bers of the school board, school staff, or thethroughout the tribal community. We as-
sumed that the tribal community and school tribal council. Parental involvement was also
necessary to ensure cultural compatibilityleadership would initiate appropriate public
policy and procedures to continuously moni- and longevity of the prevention effort given
the importance of the family in Zuni culture.tor, support, and enhance the program as
well as strengthen the community’s capacity Perhaps if more Zuni parents had had the
opportunity to discuss positive parentingto address suicide needs and concerns. How-
ever, given the widely-held misperception by practices and become familiar with the con-
tent of the ZLS, they would have felt lesstribal/community and school leadership that
the suicide problem had been solved, neces- threatened by the insinuations that students’
family situations were to blame for their be-sary policy recommendations for commu-
nity-wide coordination and resource sharing havior. The research team should have re-
ported the evaluation findings to parentdid not occur. In addition, the tribal council
and community leadership did little to create groups who were not able to attend Zuni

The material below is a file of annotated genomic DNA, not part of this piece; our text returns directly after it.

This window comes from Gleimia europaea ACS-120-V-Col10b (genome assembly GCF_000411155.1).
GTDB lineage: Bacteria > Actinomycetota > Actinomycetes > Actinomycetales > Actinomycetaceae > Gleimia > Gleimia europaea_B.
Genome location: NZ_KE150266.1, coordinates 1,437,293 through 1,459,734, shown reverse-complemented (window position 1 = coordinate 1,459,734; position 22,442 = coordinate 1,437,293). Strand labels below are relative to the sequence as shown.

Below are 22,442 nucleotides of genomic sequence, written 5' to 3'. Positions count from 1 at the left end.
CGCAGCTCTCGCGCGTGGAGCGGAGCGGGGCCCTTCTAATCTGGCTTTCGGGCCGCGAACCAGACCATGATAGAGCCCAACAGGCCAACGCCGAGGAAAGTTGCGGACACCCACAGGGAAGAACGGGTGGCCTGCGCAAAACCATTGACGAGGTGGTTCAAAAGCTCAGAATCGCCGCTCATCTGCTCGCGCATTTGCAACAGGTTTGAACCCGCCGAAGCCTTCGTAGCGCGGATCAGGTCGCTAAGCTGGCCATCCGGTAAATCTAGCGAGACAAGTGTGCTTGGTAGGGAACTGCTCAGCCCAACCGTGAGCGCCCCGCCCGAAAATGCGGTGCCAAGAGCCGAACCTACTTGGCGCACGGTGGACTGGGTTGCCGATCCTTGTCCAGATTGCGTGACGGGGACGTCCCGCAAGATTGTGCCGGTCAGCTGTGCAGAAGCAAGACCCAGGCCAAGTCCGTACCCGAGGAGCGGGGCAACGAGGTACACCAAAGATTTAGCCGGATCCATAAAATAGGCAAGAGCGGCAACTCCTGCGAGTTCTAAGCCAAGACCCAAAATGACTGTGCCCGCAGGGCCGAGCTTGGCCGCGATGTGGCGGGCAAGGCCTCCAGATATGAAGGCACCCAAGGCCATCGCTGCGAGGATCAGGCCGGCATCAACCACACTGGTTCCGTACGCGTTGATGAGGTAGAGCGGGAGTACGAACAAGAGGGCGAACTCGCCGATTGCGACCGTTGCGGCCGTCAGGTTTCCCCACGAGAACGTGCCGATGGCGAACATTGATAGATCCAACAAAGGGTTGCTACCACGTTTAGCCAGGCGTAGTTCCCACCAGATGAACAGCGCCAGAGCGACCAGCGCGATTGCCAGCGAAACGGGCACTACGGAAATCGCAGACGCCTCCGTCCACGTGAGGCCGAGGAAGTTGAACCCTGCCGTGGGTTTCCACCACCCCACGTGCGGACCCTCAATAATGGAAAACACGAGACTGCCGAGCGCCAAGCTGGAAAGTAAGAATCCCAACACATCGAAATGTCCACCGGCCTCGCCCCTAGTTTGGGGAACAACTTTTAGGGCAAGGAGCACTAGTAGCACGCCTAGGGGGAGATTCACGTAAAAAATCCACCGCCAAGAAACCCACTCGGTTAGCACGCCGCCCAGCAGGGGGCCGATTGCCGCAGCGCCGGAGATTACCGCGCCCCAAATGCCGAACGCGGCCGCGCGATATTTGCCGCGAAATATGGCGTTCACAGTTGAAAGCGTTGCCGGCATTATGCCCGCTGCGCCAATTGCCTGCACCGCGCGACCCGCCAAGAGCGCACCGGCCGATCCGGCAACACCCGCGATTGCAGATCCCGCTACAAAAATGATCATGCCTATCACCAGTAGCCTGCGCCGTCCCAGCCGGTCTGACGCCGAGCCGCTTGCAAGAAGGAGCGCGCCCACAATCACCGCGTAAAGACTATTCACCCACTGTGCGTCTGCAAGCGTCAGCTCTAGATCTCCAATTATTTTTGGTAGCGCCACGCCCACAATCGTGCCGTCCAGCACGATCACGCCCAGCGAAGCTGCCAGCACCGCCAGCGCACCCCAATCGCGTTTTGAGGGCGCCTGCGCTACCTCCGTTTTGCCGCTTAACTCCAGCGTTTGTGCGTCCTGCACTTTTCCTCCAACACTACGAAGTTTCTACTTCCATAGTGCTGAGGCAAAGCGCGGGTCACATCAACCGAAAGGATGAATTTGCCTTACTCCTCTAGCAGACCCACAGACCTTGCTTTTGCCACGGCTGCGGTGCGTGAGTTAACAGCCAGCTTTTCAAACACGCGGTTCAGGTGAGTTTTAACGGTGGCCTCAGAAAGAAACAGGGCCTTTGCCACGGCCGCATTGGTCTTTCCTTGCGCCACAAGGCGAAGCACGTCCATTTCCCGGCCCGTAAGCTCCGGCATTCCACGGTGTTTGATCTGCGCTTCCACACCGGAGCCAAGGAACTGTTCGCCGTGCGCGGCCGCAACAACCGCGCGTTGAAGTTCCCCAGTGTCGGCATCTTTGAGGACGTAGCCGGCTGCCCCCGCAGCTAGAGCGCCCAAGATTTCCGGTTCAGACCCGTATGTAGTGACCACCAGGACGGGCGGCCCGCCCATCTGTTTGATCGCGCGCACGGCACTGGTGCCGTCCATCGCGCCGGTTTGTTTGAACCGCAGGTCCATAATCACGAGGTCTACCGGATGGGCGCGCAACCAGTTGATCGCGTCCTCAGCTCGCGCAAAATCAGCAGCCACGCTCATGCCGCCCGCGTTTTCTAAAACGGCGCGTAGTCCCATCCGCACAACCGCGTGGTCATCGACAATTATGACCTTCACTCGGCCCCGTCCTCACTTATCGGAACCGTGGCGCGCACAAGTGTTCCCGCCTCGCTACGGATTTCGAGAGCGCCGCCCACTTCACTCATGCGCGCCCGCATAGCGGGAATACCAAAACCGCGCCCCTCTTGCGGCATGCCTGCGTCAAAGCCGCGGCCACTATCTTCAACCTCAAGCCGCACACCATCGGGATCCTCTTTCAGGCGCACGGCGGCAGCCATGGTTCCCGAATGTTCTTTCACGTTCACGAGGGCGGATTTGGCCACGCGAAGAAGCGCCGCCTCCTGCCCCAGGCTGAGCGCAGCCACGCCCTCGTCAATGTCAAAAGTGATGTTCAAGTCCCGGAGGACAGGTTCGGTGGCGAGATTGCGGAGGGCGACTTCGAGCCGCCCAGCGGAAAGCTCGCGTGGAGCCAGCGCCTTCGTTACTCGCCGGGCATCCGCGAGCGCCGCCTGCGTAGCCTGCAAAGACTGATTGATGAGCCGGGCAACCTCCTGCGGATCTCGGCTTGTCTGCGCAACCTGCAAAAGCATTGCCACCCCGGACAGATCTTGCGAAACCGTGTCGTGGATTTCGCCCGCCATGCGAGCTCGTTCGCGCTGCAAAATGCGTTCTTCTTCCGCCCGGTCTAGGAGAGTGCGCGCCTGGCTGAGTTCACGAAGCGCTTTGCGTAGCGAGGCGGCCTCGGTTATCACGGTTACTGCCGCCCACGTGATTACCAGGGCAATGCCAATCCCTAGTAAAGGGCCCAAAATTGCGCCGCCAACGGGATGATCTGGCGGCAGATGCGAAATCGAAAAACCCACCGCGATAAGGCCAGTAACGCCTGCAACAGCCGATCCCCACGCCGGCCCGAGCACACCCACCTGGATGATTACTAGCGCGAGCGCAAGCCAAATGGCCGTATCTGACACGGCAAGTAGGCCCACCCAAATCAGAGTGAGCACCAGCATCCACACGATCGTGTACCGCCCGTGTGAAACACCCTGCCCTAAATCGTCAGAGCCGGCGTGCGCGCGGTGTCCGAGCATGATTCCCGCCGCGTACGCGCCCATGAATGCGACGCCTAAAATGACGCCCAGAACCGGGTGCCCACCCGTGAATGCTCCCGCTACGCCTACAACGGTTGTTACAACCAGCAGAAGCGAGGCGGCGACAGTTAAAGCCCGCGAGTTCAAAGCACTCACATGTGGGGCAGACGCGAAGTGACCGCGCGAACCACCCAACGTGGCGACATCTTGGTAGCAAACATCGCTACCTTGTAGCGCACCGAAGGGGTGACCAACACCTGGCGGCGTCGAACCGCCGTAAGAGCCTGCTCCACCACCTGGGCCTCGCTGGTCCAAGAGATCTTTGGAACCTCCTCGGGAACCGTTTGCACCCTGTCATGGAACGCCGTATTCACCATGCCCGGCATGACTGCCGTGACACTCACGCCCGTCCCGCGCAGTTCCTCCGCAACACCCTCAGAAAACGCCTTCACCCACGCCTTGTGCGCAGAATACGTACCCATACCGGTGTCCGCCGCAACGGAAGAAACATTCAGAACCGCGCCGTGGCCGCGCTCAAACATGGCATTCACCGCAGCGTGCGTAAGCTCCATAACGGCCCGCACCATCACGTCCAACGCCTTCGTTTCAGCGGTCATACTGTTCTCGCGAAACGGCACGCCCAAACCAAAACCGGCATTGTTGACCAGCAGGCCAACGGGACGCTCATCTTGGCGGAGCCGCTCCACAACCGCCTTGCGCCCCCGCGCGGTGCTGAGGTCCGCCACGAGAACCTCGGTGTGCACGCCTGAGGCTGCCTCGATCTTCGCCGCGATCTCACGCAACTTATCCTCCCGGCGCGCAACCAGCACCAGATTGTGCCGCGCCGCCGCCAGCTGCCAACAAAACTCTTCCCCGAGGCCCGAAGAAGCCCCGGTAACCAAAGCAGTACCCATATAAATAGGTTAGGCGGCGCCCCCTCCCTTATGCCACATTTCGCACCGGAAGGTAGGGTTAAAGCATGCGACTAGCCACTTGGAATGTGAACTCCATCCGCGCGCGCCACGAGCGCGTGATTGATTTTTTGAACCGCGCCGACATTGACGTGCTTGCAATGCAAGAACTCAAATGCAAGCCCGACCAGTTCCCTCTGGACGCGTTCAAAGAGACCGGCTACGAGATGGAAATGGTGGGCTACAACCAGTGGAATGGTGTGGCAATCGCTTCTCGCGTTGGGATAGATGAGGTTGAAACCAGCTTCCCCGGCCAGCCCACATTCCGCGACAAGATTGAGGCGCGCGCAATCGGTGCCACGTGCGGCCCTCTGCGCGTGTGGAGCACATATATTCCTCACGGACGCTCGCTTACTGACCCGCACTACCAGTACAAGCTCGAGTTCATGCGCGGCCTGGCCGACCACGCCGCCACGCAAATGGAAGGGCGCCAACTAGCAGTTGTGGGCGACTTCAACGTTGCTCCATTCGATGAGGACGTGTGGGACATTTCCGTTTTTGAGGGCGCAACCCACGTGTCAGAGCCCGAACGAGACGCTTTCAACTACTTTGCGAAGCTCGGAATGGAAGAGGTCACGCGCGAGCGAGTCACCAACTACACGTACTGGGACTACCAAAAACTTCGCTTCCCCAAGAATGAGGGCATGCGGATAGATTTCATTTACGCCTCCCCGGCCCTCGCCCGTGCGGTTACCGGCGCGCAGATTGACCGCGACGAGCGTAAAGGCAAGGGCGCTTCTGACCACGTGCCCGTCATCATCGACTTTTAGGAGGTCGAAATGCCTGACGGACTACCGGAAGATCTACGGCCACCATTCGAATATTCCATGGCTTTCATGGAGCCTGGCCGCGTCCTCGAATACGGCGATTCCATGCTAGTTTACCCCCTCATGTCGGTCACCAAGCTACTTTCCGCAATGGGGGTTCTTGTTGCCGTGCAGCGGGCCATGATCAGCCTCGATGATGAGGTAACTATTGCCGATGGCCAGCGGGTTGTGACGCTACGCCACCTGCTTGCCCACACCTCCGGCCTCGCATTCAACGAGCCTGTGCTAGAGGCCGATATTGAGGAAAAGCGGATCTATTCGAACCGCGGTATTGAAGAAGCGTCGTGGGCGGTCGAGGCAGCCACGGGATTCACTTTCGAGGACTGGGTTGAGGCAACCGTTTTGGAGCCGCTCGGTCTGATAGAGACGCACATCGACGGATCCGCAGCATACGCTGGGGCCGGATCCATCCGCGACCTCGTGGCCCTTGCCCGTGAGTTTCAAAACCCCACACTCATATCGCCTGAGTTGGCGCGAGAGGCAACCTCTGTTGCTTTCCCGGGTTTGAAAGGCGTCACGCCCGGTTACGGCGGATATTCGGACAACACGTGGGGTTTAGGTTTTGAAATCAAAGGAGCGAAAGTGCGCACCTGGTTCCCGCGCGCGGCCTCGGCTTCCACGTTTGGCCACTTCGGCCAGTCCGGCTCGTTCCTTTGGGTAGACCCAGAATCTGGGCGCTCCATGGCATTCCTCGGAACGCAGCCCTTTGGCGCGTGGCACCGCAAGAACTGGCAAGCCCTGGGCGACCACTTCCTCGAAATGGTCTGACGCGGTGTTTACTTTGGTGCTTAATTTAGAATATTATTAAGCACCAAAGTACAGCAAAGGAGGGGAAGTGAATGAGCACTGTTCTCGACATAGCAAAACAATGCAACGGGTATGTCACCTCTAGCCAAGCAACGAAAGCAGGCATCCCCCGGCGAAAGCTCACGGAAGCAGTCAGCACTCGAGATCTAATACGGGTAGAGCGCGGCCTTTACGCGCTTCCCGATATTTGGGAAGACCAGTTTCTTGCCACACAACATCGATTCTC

School Board meetings. We can only specu-systemic approaches to maintain vigilance or
create second-level strategies to address the late about what might have happened if par-
ents had advocated for the continuation ofrelated causes of family and community vio-
lence. the program after the disruption in school
leadership.Interventions within tribal communi-
ties must include important protocols associ- The intervention was found to have a
positive impact on hopelessness (as measuredated with cultural resources, indigenous val-
ues, and healing practices. The reliance on by the Beck Hopelessness Scale; Beck, Weiss-
man, Lester, & Trexler, 1974), suicidal ide-evidence-based practices to address tribal
youth suicide needs may narrow family and ation (as measured by the Suicide Probability
Scale; Cull & Gill, 1988), and students’ abil-community options and neglect valuable cul-
tural resources found within tribal communi- ity to intervene in a peer suicidal crisis situa-
tion (as determined by the behavioral studyties, particularly in those that still maintain a
strong cultural and traditional base. The reported in LaFromboise & Howard-Pitney,
1995). These results only partially confirmedidentification and inclusion of traditional
healers has often been marginalized among the original cultural hypothesis: that Zuni